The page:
GBP/USD Finds Support Near 1.2300, USD Weakness Creates Opportunity Amid Fed-BoE Spotlight

Posted Wednesday, February 1, 2023 by
Arslan Butt • 2 min read

After falling toward the critical support around 1.2300 in the Asian session, the GBP/USD pair has measured an intermediate cushion. Following a downward move to near 101.80, the US Dollar Index (DXY) has retreated, giving Cable a boost. Since the foreign exchange market is anticipated to remain to be turbulent before the Federal Reserve’s interest rate decision, it would be premature to interpret the pause in the decline of the pound sterling as a bullish reversal (Fed).

In the meanwhile, the risk level continues to favor safe-haven investments. Despite a positive session on Tuesday, S&P 500 futures are trading lower in Asia on market concerns that the Fed’s plan to continue raising interest rates will have a chilling effect on the pace of economic growth in the United States. Higher interest rates will hurt the morale of producers, and investors should get ready for a growing fear of a recession. Contrary to the idea that people are becoming more risk averse, interest in buying US government bonds has increased.

This has contributed to yields on 10-year US Treasury bonds falling below 3.51%. In the meantime, Goldman Sachs analysts have made guesses about what Jerome Powell, the head of the Fed, will say at the next meeting on monetary policy, which will be in February. They state, “Since the FOMC last met in December, incoming statistics on wage growth and inflation have been promising, while indications on activity growth have been mixed and at times alarming.”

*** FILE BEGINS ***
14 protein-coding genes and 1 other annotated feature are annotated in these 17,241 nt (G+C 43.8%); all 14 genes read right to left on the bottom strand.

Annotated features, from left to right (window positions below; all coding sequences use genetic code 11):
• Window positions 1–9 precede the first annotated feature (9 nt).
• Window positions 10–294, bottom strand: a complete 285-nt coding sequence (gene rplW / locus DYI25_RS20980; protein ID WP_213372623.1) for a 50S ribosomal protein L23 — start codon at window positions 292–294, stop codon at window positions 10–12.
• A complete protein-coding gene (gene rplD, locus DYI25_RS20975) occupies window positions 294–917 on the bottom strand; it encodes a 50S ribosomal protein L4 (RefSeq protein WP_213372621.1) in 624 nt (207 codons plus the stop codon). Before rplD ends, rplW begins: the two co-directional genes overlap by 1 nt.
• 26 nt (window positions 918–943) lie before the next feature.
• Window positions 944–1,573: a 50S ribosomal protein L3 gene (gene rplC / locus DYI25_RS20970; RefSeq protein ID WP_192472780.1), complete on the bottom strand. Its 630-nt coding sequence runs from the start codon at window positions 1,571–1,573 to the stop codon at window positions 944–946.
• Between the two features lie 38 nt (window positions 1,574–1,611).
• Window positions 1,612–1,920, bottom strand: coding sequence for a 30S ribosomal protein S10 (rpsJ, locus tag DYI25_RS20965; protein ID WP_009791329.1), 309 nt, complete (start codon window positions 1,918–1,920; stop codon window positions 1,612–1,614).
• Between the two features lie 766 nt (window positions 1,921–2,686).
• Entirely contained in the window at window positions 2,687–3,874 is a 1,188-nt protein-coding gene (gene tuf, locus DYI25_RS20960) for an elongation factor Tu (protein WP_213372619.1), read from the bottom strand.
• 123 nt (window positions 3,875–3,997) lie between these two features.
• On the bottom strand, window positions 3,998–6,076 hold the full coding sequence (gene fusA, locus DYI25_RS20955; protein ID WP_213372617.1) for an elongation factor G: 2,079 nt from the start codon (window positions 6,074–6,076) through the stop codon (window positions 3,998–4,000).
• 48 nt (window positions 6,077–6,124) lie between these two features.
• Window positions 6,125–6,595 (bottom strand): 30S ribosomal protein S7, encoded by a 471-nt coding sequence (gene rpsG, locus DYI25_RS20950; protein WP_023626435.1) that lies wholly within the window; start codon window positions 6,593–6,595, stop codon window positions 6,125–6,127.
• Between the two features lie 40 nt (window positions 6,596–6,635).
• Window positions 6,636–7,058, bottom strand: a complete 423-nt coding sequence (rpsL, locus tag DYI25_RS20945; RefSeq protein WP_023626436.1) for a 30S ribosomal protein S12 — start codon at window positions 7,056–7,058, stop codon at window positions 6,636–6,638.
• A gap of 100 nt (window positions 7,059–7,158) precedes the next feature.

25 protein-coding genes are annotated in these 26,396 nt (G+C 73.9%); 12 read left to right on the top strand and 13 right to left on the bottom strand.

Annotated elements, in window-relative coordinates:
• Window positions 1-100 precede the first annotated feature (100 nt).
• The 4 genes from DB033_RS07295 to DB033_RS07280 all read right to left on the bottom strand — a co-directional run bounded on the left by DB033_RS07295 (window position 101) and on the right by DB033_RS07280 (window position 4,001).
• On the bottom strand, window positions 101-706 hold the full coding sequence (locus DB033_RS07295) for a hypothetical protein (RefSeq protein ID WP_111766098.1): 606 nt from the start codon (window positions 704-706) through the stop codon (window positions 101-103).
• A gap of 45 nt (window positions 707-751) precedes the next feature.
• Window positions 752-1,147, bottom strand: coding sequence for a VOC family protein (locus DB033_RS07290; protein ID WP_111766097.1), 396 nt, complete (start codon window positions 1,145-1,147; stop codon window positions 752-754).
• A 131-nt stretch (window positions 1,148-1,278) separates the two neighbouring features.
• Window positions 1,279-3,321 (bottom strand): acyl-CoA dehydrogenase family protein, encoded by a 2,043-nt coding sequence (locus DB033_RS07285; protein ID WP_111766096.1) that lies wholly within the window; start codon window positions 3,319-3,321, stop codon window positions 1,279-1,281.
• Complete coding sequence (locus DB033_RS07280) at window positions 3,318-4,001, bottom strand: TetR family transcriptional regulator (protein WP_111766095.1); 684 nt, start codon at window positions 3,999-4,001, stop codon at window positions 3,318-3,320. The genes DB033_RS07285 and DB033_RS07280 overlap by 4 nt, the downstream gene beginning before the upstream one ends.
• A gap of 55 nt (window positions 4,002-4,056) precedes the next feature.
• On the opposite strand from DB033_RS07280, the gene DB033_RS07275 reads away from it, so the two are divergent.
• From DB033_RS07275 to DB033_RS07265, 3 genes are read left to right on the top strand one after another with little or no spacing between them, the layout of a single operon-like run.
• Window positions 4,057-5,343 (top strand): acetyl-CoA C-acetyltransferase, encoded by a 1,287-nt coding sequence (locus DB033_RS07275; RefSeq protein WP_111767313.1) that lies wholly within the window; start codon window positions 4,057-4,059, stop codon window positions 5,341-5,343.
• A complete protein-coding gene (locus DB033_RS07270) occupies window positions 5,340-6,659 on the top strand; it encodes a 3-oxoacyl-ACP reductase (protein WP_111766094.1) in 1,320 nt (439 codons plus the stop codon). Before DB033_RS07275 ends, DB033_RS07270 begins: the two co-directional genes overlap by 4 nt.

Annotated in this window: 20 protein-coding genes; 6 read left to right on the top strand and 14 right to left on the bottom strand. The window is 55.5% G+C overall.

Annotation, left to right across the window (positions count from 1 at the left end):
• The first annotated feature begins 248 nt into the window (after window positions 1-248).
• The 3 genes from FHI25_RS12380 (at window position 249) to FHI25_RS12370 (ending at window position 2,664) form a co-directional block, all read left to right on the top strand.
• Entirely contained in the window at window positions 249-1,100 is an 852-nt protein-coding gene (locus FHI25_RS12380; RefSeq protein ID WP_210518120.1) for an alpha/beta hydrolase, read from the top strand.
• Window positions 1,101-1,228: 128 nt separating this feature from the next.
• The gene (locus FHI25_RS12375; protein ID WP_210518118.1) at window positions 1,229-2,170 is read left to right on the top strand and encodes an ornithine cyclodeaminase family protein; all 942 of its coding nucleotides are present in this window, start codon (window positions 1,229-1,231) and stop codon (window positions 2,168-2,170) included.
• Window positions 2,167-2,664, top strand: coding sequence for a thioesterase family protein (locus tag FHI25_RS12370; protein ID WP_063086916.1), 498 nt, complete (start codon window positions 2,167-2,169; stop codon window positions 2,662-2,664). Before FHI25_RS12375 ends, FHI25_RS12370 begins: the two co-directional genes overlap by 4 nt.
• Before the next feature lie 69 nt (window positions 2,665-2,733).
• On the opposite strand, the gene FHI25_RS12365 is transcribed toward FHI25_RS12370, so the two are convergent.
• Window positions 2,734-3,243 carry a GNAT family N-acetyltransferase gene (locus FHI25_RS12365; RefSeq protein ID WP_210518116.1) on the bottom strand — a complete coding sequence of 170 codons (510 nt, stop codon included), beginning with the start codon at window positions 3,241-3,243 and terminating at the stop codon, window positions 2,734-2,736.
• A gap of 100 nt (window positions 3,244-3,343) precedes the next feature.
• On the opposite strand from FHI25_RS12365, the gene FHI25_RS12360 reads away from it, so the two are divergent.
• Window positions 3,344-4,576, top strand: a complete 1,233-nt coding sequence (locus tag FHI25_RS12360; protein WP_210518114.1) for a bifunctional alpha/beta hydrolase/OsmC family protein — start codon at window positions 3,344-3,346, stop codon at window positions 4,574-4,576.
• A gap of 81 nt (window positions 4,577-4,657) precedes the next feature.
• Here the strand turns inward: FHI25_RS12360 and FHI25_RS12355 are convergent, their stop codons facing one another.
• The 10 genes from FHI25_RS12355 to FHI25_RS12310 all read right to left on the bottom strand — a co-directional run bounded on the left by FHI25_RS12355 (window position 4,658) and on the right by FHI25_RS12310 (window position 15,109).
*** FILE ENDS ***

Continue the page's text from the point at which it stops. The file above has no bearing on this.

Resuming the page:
As a result, the argument for holding off on another rate rise this week by 25 basis points was straightforward. Goldman Sachs thinks there will be two more rate hikes of 25 basis points each in March and May. However, if low business confidence slows down hiring and investment, there may only need to be one or two rate hikes.

On the British front, the case for a greater interest rate hike by the Bank of England is strengthened by the absence of inflation slowdown signs and by rising wage growth due to a tight labor market (BoE). Most people expect Bank of England Governor Andrew Bailey to say that the target rate will go up by 50 basis points (bps), which would bring it to 4.00%.

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